-- Note: ASN.1 macro notation is too limiting to specify all the
    -- rules for usage. Additional rules are specified as comments.

    TYPE NOTATION ::=
        -- in SEQUENCES, cannot name any values
        -- (i.e. SEQUENCE { o1 ENUM, o2 Integer32 })
        empty
        -- in SYNTAX clause, must specify the named (enumerated) values
        | "{" EnumValues "}"

    -- The following is just to specify the syntax for values,
    -- but does not "deliver" a useful value. (The identifier
    -- must be a name of one of the an enumerated values.)
    VALUE NOTATION ::=
        identifier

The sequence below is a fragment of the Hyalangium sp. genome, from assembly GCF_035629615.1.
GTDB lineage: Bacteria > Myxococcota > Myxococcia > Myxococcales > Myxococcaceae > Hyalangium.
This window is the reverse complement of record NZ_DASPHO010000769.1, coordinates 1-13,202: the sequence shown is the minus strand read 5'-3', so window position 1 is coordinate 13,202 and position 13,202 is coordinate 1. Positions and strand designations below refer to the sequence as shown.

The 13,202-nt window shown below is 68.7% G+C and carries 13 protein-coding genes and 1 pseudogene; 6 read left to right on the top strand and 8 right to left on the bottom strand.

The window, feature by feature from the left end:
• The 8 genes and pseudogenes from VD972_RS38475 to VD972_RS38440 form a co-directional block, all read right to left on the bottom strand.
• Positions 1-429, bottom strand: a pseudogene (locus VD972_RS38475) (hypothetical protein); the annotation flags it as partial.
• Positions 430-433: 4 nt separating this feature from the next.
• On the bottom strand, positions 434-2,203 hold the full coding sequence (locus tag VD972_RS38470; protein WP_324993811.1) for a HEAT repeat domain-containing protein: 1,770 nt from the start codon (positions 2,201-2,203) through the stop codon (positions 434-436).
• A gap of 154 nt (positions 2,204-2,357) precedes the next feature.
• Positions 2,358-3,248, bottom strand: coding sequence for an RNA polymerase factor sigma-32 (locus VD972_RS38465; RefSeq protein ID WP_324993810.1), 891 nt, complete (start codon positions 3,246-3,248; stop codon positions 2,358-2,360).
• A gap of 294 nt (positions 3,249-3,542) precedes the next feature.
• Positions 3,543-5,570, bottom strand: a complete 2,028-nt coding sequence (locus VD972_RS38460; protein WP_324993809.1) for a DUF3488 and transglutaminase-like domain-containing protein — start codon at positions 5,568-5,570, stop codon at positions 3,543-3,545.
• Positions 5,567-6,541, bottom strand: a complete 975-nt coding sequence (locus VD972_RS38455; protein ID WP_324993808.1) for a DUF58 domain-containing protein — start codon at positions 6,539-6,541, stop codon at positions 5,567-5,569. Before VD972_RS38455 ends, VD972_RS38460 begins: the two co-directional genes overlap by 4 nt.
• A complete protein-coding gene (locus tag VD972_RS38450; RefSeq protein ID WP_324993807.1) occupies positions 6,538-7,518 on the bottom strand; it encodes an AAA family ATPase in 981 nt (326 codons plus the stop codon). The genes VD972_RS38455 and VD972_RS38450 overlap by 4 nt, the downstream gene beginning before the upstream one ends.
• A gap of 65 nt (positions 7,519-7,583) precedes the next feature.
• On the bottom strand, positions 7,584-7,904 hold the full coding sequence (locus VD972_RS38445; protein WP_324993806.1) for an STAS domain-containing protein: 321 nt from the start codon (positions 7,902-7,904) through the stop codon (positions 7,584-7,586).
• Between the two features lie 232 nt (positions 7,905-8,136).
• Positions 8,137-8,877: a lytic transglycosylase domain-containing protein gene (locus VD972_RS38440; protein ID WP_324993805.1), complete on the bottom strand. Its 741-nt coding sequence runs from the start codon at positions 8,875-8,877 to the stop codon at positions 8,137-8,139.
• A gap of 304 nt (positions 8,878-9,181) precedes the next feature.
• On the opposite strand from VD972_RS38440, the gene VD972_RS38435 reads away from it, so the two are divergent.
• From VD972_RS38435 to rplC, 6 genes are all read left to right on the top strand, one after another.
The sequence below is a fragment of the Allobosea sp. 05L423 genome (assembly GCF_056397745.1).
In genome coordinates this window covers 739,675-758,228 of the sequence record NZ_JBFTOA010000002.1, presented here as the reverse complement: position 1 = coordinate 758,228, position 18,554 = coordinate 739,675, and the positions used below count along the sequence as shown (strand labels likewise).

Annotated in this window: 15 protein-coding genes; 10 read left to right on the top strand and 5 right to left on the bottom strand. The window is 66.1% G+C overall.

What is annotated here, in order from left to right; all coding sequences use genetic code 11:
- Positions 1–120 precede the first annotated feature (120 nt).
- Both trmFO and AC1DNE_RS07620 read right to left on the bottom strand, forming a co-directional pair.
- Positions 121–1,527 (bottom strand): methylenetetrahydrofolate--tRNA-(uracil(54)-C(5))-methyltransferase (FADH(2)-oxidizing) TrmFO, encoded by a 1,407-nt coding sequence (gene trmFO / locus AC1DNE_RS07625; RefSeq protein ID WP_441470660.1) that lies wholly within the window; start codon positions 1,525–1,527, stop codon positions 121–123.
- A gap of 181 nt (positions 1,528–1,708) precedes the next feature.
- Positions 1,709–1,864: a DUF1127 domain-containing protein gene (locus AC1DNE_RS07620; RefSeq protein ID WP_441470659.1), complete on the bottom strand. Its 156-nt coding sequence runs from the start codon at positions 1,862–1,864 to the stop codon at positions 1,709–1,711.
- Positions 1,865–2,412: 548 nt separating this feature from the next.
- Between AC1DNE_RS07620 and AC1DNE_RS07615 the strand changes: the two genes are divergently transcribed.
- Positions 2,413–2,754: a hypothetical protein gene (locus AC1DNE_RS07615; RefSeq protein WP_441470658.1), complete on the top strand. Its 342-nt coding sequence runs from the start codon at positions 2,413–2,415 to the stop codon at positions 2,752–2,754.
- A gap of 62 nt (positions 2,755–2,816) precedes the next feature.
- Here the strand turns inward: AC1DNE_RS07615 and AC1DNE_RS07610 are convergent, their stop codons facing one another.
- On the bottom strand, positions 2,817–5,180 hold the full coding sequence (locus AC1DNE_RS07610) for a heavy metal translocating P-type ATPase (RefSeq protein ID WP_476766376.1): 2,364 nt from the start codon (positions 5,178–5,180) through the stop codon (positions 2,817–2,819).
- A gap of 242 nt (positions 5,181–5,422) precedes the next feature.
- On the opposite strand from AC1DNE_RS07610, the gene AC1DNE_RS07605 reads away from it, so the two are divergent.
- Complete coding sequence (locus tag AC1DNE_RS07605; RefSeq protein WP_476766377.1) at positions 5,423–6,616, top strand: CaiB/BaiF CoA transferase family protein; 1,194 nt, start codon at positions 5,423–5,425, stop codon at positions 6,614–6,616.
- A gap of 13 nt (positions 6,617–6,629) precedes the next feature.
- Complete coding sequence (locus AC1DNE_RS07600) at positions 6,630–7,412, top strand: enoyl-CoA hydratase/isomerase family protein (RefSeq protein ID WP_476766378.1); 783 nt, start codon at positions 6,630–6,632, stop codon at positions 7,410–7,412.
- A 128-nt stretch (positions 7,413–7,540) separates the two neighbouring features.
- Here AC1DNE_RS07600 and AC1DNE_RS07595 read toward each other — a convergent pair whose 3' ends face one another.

<VALUE INTEGER(-2147483648..2147483647) ::= 0>

    -- the enumerated values (named values) in the type definition
    EnumValues ::=
          EnumValue
        | EnumValues "," EnumValue

    -- The enumerated (named) values can be any in the range
    -- of -2147483648 to 2147483647.  Each name must be unique
    -- for the type definition.  Only those named values may be
    -- members of the range.  Note that though it is recommended that
    -- enumerated values start at 1 and be numbered contiguously,
    -- any valid value for Integer32 is allowed for an enumerated
    -- value and, further, enumerated values needn't be contiguously
    -- assigned.
    EnumValue ::= identifier "(" IntVal")"

    IntVal ::= "-" number | number
END















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4.  The extended BNF for the ENUM Pseudotype